Beijing cannot be allowed to export its authoritarian governance

Beijing cannot be allowed to export its authoritarian governance model to Hong Kong. Mike Pompeo the US Secretary of State posted this on twitter Sunday, August 2, 2020. He also stated that the Chinese Communist Party will likely not stop attempted to spread its government and control. Pompeo post is a response Beijing implementing its controversial national security law in Hong Kong. The implementation of this law has worried many individuals and organizations. Indeed, the New York Times earlier this year announced they are moving part of their office out of Hong Kong. This was also a response to this anti-secession legislation that Hong Kong’s allies are allowing Beijing to export to her.

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Ramifications

The law Beijing has been allowed to exports to Hong Kong is particularly tyrannical. Specifically, is quite broad and how it defines the terms secession, subversion, terrorism, and foreign influence. Indeed, the terminology used in the law is only seeing in a few other countries in the world today. Additionally, terminology includes an action that most countries in the world not consider treasonous actions. This is what this draconian law Beijing exporting to Hong Kong essentially is saying without actually using the word. This law is already starting to affect the society and freedom of the former British colony.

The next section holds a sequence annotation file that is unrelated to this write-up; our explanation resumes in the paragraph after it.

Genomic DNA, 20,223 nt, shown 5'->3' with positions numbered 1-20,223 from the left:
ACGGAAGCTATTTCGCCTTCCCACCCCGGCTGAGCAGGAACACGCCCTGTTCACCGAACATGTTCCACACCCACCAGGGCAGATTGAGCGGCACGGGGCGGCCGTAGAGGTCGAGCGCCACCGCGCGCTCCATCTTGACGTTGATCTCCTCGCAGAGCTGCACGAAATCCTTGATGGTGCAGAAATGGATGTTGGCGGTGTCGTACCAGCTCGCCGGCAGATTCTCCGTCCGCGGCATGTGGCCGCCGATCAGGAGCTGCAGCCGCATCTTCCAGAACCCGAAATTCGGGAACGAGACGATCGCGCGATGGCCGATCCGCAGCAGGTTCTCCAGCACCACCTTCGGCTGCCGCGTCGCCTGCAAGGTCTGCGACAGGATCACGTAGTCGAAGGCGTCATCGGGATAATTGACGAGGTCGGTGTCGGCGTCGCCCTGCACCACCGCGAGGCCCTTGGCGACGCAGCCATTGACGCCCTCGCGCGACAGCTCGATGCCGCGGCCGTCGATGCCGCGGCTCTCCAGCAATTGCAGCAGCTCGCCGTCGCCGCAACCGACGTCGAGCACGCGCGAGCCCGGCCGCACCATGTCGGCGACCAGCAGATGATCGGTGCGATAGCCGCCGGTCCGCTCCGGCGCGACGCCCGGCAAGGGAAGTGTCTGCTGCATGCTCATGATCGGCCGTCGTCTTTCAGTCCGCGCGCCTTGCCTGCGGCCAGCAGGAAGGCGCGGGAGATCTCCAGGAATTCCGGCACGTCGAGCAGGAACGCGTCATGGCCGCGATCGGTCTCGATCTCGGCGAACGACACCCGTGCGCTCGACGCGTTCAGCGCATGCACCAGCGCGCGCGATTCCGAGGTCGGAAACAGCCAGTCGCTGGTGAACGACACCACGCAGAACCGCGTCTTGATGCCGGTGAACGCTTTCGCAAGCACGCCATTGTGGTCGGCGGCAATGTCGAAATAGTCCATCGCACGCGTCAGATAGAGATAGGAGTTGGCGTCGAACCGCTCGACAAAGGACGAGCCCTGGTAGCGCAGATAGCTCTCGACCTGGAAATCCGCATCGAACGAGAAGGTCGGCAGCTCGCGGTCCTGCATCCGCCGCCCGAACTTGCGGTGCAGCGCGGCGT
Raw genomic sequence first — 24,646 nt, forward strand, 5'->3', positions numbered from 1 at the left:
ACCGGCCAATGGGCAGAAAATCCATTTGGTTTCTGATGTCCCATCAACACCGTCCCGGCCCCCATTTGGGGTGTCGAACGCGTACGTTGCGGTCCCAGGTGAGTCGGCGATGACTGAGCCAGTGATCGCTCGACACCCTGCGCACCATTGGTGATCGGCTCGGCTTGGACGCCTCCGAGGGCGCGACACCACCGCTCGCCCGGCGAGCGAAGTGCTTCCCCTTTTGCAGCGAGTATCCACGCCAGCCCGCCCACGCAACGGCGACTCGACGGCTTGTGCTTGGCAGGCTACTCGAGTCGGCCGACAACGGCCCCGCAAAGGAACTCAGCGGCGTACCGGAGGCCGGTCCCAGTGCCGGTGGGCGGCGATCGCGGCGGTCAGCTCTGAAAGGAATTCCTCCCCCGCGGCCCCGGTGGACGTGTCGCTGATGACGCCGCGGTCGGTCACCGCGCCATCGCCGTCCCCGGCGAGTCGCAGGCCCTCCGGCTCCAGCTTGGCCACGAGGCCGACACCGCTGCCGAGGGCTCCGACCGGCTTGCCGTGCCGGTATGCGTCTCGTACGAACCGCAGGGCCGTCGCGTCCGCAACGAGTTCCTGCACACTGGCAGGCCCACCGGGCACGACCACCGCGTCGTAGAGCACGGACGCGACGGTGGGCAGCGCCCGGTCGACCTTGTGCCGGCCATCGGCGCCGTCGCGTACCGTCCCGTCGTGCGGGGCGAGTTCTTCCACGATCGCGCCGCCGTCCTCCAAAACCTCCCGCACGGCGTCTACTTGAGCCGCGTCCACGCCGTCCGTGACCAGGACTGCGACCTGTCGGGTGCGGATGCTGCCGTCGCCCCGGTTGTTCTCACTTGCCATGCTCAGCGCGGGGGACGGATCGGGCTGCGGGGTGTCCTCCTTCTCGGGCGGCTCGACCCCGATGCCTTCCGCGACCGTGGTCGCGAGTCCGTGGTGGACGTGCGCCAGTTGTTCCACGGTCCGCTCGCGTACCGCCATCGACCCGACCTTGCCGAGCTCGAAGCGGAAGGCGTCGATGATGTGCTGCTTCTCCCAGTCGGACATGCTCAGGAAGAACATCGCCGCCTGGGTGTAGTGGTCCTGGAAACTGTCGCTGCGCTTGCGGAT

Specifically, Hong Kong authorities are now seeking six citizens accused of breaking the law. The six individuals include the noted activist Nathan Law Kwun-chung who if caught could face life in prison. The Hong Kong authorities who allowed Beijing implement the law also wish to arrest members of the Hong Kong democracy Council. Fortunately, for the future Hong Kong, this organization is based out of the US where most of its members reside. Beijing is exporting this law not to increase the security of Hong Kong, but rather to eliminate a threat. In Communist China Hong Kong has long been considered a bastion  of free speech. If Beijing has its way soon it will fall, perhaps the first casualty in the growing unrest between China and the world.

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